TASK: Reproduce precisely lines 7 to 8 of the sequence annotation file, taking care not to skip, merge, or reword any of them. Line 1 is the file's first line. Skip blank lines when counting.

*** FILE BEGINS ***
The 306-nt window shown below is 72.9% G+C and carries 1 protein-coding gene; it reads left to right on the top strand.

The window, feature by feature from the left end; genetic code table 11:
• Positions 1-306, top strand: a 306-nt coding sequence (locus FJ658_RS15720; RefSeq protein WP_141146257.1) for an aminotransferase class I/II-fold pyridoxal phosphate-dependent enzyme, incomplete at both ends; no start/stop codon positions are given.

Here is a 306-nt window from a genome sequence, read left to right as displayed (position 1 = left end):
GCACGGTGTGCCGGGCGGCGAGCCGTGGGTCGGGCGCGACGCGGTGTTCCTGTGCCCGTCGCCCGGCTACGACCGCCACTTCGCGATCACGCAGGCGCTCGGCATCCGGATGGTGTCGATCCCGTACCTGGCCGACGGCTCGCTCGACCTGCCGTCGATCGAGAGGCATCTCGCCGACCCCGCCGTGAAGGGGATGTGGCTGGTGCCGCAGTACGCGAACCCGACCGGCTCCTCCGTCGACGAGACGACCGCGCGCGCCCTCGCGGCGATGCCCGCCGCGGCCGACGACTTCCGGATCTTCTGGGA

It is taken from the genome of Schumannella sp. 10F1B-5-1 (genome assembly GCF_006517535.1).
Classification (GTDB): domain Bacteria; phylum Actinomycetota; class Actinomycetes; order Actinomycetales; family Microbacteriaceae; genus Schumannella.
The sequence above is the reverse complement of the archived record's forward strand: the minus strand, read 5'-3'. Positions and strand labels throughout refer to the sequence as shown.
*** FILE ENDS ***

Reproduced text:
Classification (GTDB): domain Bacteria; phylum Actinomycetota; class Actinomycetes; order Actinomycetales; family Microbacteriaceae; genus Schumannella.
The sequence above is the reverse complement of the archived record's forward strand: the minus strand, read 5'-3'. Positions and strand labels throughout refer to the sequence as shown.